BSA Owners' Club Forum

The BSA Workshop => Singles => Topic started by: Phil C on 28 January, 2018, 12:37:40

Title: Choke
Post by: Phil C on 28 January, 2018, 12:37:40
My recently-purchased 1965 B40F won't run without a bit of choke, even when warmed up. But the plug is black and sooty. So on the one hand the bike appears to be saying it needs choke, ie it needs a richer mixture, but the plug is telling me the mixture is too rich. Any thoughts, please?   Phil (novice.)
Title: Re: Choke
Post by: AWJDThumper on 28 January, 2018, 14:27:29
Are you able to run the bike on the road and, if so, what's the colour of the plug after a reasonable run? If you have only done a static test, the colour of the plug could be a bit misleading.

I would run through the normal list of checks. What condition is the carb in? Is the jetting and needle position correct. What condition is the throttle slide and bore in? If the slide isn't a good fit then air will leak past and you may have to richen the mixture to compensate and make it run better.

Is the ignition timing correctly set. If the ignition is too retarded you may well have to run on the choke which will richen the mixture and effectively advance the timing.

If carb and timing and correct, you may then have to look at the condition of the engine. Normally a compression test is a good measure of the condition of the piston, bore and valves. Hopefully, the problem may be a bit simpler to sort out.
Title: Re: Choke
Post by: Phil C on 28 January, 2018, 15:25:31
Thanks for the suggestions. I did about, say, three miles on it this morning and the plug was black and sooty when I got home.

Being a novice, I don't know what condition the carb is in. As I say, I know nothing about carbs other than what I've read, so don't know whether it has the right needle position and jets. How do I find out what they should be? It's an Amal 626 L301, which I think is a Concentric modal and I guess would not have been the model of carb on the bike when new. Obviously I'd be up for taking it off and having a look at it, but I'd need to know what I'm looking for.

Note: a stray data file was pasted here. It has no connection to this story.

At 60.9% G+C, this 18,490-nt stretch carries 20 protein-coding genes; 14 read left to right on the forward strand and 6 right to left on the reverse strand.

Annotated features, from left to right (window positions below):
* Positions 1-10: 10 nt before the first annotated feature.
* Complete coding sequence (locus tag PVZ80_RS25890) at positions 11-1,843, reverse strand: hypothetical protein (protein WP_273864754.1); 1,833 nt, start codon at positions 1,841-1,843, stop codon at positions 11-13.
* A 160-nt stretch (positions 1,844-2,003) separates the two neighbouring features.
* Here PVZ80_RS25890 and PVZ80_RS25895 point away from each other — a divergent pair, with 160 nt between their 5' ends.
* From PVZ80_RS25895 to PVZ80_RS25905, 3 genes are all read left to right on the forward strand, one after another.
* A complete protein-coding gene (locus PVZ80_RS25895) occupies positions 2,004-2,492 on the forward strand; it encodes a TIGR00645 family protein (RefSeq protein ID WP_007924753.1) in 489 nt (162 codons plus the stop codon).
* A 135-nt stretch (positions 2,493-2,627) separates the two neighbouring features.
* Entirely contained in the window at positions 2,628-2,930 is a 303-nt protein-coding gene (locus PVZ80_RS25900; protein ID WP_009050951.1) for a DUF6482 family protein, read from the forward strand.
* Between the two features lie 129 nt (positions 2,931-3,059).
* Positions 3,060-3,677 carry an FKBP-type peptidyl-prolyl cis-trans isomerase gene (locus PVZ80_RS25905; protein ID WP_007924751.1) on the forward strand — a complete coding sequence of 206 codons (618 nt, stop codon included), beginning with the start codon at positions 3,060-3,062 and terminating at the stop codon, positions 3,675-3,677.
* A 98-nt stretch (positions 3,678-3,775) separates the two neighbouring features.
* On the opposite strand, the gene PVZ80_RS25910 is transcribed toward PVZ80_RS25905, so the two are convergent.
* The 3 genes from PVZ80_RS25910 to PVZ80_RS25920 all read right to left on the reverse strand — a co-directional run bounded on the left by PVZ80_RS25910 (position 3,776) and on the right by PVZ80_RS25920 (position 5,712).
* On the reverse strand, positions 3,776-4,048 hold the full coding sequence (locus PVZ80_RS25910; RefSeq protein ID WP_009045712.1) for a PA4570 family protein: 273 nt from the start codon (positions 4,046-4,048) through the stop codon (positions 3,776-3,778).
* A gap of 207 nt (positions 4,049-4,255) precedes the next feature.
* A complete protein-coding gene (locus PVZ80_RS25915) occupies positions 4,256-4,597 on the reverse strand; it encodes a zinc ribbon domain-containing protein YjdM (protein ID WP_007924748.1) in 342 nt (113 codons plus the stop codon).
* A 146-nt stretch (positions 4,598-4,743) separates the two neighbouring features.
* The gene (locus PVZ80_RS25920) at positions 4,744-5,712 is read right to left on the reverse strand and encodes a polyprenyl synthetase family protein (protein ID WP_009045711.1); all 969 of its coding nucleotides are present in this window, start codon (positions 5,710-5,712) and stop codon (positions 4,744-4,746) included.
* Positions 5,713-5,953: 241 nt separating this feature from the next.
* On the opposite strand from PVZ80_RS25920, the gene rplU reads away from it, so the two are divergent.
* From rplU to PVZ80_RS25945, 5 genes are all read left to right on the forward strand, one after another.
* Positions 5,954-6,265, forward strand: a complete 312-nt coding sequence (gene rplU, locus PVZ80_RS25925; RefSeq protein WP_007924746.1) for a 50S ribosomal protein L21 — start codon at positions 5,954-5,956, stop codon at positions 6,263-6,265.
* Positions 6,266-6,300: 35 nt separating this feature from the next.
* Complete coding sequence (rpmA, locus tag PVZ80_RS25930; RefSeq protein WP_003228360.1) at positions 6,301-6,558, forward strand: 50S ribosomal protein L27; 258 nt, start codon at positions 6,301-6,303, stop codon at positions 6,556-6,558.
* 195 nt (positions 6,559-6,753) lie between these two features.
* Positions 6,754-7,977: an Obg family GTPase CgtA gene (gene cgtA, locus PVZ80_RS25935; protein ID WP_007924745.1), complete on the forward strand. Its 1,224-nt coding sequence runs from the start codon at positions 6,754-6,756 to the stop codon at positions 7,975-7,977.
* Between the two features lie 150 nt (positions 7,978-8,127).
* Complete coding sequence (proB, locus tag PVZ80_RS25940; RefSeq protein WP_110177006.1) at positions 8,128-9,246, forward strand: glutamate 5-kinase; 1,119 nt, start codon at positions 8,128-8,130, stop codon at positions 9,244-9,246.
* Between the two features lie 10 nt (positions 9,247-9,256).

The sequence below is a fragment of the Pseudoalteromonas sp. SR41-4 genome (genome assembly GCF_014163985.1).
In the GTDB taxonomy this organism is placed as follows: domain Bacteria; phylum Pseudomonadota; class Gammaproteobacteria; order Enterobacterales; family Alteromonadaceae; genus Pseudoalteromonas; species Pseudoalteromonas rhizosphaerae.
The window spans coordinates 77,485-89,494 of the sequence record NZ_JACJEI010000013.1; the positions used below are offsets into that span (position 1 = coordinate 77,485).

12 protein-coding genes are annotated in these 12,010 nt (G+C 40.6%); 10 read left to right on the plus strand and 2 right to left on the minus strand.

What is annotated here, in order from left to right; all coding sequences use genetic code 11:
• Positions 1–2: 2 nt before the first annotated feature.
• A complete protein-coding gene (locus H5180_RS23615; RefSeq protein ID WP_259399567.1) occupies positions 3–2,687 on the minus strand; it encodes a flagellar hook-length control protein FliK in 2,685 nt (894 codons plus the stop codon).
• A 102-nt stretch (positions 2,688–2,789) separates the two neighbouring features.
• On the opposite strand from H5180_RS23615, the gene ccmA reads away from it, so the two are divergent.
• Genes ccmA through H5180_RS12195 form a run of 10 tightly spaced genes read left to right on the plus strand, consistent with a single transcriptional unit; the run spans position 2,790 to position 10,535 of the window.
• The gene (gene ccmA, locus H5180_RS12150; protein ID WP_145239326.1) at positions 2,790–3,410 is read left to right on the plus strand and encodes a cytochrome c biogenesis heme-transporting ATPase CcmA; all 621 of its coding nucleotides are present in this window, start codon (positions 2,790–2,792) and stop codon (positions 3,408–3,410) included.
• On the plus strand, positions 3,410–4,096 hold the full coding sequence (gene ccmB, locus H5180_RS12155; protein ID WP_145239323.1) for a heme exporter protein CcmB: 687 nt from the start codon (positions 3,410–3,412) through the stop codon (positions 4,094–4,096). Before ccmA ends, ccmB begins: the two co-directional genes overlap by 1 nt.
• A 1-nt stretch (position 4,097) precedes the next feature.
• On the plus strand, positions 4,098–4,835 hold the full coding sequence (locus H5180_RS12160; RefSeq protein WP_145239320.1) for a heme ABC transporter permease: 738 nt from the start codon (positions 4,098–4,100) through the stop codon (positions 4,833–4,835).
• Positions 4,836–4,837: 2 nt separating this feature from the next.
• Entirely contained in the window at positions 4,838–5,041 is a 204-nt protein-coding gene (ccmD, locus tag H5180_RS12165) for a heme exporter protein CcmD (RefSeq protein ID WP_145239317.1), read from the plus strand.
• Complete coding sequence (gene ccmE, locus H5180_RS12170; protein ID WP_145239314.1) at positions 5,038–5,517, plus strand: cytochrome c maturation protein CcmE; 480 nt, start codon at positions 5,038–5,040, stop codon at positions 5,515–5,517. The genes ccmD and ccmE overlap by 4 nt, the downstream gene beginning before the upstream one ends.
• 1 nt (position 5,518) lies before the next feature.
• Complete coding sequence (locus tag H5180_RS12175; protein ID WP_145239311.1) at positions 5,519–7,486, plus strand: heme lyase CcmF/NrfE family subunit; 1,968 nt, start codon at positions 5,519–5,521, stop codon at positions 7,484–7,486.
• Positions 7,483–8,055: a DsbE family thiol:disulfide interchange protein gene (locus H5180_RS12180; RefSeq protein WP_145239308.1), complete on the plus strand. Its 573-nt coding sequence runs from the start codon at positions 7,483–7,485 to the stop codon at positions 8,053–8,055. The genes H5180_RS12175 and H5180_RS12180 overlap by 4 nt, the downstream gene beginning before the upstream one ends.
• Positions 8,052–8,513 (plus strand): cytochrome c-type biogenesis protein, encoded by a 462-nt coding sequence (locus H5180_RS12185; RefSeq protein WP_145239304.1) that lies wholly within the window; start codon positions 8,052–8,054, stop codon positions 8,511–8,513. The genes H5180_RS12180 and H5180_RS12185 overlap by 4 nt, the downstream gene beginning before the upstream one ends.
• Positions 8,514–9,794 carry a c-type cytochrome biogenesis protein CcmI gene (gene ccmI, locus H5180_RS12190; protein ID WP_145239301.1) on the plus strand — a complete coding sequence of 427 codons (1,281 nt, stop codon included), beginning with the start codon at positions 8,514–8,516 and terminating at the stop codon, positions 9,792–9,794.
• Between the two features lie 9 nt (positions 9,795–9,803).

Ignition timing is not yet checked. Would you do that first, or take the carb off?

I haven't got a compression tester - are they expensive? There's no visible smoke to speak of coming from the exhaust, if that's significant.

Thanks again.        Phil (novice.)

Title: Re: Choke
Post by: A10 JWO on 28 January, 2018, 17:20:36
Hi Phil and welcome. First of all I would buy a aerosol of carb cleaner. Those carbs have fine drillings in the body that spray primary fuel to the engine. Clean the carb as much as possible, every nut and bolt. Take photos with you phone to act as a reference. Spray shed loads down the two holes at the front face. A fine spray should come up at small drilling on the engine side of the needle. You can get a service kit from Ebay or Hitchcock M/C's. Adjust mixture screw as per book. Put Amal into Youtube search engine, lots of info and demo's on there. NO Smoking near the carb cleaner. If no joy come back here. Regards Colin
Title: Re: Choke
Post by: AWJDThumper on 28 January, 2018, 17:44:07
Phil. I would start with the carb which I would remove from the bike so that its settings can be determined. If you unscrew the float bowl at the bottom of the carb, you can then unscrew the main jet and needle jet assembly from the middle of the underside of the carb. With these removed, you can then read the sizes stamped on the two jets.

If you then unscrew the top cover of the carb and remove the throttle valve, you can then work out which needle position has been selected. The copper clip will have been inserted into one of the slots at the top end of the needle. Look to see which slot has been selected with number 1 being the uppermost. At the same time look to see what part number is stamped on the throttle slide.

Ideally, both the throttle slide and the bore in which it moves should be in reasonable condition and should not show any scratches or ridges due to wear. If you remove the throttle slide from its cable, you can then insert it into the carb and check the clearance between the slide and the body of the carb. Ideally, it should be fairly snug but free to move. If the slide is too loose a fit, it can let air leak into the engine weakening the mixture.